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Proposed 2022 Benefit and Payment Parameters Include Increased Cost-Sharing Limits, New Rules for COBRA-Related Exchange Special Enrollments and MLR Rebates

· 5 minute read

· 5 minute read

PPACA; HHS Notice of Benefit and Payment Parameters for 2022 and Pharmacy Benefit Manager Standards; Updates To State Innovation Waiver (Section 1332 Waiver) Implementing Regulations; Proposed Rule, 45 CFR Parts 147, 150, 153, 155, 156, 158, and 184, 85 Fed. Reg. 78572 (Dec. 4, 2020); Notice of Benefit and Payment Parameters for 2022 Proposed Rule Fact Sheet

Proposed Rule

Fact Sheet

HHS has released proposed regulations with the 2022 benefit and payment parameters and insurance market and Exchange-related proposed rules. Although largely aimed at insurers and Exchange regulators, some provisions may be of interest to employers and their advisors. Here are highlights:

  • Annual Cost-Sharing Limits. The maximum annual limit on cost-sharing for 2022 is proposed to increase to $9,100 for self-only coverage and $18,200 for other than self-only coverage (the 2021 limits are $8,550 and $17,100).
  • COBRA and Exchange Special Enrollment. Under the proposal, complete cessation of employer contributions toward the cost of COBRA coverage would trigger a special enrollment period for Exchange coverage. HHS requests comments on whether the proposal should also apply if an employer reduces but does not terminate a COBRA subsidy. [EBIA Comment: Under HHS’s original interpretation of the Exchange special enrollment rules, loss of an employer’s COBRA subsidy did not trigger a special enrollment period. However, the federal Exchange later began allowing a special enrollment period under these circumstances without amending the applicable regulations. The preamble notes that this change would make this policy explicit for Exchanges using the federal platform and would apply the policy to individual market policies sold off-Exchange and through state-based Exchanges.]
  • MLR Reporting and Rebates. The proposals address a variety of issues for medical loss ratio (MLR) reporting and rebates:

    • Prescription Drug Concessions. HHS has proposed defining the prescription drug rebates and other price concessions (including discounts, coupons, and reduced-price services) that insurers must deduct from incurred claims for MLR reporting and rebate calculation purposes, beginning with the 2022 MLR reporting year (MLR reports filed in 2023). [EBIA Comment: These definitions would fill a gap in the recently amended MLR rules, which require insurers to deduct these items from incurred claims when they are received and retained by the insurer or a pharmacy benefit manager (PBM) or other entity providing PBM services to the insurer (see our Checkpoint article).]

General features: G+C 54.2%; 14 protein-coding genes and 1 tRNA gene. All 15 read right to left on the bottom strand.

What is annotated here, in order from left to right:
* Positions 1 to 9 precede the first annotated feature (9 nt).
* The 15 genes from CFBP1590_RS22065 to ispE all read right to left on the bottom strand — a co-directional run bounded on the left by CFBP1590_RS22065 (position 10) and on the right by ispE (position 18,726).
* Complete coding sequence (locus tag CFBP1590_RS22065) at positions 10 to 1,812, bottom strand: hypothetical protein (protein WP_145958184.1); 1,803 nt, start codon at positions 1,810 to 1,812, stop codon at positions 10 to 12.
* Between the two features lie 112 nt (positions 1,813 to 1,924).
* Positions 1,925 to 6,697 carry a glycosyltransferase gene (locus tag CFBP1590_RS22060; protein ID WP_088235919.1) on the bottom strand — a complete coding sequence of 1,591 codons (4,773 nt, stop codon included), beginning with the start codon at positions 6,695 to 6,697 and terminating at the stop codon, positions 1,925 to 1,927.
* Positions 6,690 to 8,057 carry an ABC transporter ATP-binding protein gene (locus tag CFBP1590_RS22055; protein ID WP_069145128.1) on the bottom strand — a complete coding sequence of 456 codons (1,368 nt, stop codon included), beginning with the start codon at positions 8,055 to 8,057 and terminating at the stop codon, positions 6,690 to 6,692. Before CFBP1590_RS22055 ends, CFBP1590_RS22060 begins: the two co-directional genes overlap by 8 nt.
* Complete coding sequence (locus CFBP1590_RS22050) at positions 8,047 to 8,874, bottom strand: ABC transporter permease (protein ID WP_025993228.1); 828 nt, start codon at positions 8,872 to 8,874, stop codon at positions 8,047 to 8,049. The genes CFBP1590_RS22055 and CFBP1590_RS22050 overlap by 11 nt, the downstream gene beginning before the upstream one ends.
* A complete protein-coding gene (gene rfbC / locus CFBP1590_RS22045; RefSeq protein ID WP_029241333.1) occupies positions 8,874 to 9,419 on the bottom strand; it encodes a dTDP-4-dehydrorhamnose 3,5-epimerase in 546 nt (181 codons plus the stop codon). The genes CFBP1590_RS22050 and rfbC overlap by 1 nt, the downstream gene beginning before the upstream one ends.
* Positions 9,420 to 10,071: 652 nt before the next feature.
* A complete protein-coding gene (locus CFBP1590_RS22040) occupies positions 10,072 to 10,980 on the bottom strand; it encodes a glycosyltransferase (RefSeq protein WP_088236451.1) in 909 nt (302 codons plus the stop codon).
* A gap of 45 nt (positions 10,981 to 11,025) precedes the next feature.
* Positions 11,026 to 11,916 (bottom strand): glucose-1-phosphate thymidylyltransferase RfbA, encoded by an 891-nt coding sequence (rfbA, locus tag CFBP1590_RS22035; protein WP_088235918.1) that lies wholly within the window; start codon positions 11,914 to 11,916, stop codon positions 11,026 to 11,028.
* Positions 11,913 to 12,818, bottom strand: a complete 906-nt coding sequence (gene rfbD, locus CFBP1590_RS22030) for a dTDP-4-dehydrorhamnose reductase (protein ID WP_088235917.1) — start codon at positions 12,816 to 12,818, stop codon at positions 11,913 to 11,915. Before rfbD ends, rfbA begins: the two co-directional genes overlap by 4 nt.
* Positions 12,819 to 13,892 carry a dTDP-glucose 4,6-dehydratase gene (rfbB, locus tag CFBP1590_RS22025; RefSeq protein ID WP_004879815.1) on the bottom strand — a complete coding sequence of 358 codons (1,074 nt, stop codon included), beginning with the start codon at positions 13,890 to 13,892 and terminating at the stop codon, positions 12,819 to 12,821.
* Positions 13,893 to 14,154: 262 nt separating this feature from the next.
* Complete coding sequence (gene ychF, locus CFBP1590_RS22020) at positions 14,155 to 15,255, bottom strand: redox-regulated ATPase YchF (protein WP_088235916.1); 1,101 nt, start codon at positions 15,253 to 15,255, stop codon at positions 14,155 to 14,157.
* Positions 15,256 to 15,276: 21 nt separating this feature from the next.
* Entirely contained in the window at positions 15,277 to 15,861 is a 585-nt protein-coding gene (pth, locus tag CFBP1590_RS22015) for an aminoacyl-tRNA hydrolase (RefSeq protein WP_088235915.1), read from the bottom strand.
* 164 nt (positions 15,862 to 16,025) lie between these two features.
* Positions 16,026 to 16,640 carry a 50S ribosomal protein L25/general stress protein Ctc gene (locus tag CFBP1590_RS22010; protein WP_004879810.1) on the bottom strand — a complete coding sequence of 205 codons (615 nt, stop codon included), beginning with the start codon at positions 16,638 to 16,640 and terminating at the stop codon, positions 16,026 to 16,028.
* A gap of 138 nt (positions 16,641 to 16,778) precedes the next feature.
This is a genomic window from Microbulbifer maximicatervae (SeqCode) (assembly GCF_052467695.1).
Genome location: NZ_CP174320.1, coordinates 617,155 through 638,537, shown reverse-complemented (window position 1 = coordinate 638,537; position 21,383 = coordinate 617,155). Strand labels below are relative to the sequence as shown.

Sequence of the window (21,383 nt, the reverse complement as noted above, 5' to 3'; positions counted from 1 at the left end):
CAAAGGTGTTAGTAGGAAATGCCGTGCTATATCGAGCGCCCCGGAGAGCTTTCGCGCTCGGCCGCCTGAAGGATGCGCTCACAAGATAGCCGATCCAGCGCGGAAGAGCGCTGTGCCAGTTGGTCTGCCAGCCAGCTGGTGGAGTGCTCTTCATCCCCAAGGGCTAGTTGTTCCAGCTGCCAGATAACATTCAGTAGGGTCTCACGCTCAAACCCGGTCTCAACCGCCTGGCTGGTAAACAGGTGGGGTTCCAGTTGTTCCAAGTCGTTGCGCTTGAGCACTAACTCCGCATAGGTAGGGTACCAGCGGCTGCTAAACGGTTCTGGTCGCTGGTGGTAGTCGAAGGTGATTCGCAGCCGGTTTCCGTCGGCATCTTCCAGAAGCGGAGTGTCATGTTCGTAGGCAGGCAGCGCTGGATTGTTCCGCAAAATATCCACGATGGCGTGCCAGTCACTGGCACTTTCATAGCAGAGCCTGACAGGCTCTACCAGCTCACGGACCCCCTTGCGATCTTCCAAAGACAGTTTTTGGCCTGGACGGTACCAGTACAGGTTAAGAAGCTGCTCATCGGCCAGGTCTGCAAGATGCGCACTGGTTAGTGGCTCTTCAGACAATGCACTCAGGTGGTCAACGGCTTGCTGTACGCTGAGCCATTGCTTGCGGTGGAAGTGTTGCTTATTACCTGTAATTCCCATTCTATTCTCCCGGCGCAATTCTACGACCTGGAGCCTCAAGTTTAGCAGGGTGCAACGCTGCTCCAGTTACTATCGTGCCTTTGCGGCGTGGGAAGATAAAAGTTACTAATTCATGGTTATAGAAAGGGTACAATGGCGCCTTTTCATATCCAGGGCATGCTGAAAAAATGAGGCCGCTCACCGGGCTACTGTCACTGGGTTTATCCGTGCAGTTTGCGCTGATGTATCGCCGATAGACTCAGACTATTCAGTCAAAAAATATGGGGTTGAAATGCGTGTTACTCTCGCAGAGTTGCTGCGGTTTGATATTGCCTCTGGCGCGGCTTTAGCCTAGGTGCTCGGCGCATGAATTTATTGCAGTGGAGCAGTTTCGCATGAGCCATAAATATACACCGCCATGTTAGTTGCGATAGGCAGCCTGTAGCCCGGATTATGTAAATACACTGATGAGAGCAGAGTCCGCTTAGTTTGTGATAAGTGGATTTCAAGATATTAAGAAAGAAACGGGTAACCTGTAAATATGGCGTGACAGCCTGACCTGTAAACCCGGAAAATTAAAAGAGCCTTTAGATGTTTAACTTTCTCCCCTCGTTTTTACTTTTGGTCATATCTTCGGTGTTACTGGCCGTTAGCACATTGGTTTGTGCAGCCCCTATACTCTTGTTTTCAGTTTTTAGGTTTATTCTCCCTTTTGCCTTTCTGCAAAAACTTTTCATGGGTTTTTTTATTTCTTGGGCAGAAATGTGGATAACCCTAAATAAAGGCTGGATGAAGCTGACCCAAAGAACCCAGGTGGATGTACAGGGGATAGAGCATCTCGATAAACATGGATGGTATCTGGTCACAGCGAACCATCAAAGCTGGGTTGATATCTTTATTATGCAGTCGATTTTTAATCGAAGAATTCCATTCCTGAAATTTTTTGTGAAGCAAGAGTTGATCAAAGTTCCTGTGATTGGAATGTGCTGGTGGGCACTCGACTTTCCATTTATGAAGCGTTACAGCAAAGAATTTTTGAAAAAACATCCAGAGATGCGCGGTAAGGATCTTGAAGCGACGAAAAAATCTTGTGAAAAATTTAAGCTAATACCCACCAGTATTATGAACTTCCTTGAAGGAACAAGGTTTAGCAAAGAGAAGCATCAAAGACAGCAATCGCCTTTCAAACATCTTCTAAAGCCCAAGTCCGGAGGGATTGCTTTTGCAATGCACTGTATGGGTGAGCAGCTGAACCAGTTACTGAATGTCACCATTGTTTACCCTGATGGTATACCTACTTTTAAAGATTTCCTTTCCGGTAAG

• Rebate Prepayment. Expanding a temporary policy announced in June 2020 (see our Checkpoint article), HHS proposes to allow insurers to provide MLR rebates as premium credits before the date that the regulations currently permit, beginning with the 2020 MLR reporting year (MLR reports filed in 2021). The proposal would also clarify the MLR reporting and rebate requirements for insurers offering temporary premium credits during a public health emergency, beginning with the 2021 MLR reporting year (MLR reports filed in 2022). [EBIA Comment: The temporary prepayment policy was limited to insurers that prepaid their estimated 2019 MLR rebate as a premium credit, since existing rules already permit lump-sum prepayments, so long as the full rebate amount is paid by a stated deadline. The proposal would allow insurers to prepay estimated rebates for any MLR reporting year— regardless of the payment form—in a nondiscriminatory manner to all eligible enrollees in a particular state. And if the prepayment represents at least 95% of the total MLR rebate owed for the reporting year, payment of the remainder could be deferred until the following reporting year.]

EBIA Comment: These proposed regulations address a wide range of Exchange and insurance market rules of interest to insurers and Exchanges, including proposals for PBM transparency and extension of the nonenforcement policy for Exchanges that do not obtain sufficient data to verify whether an applicant has an offer of affordable coverage that meets minimum value standards through an employer. Nevertheless, employers and their health plan advisors will want to review them for indirect impacts on their health plans. For more information, see EBIA’s Health Care Reform manual at Sections IX.B (“Cost-Sharing Limits”), XIV.G (“Medical Loss Ratio (MLR) Requirements”), and XXI.A.3 (“Annual and Special Enrollment Periods Required for Exchanges”). See also EBIA’s COBRA manual at Section XXVI.N (“Health Insurance Exchanges”) and EBIA’s Consumer-Driven Health Care manual at Sections X.K (“Effects of Health Care Reform on HDHP Design”).

Contributing Editors: EBIA Staff.

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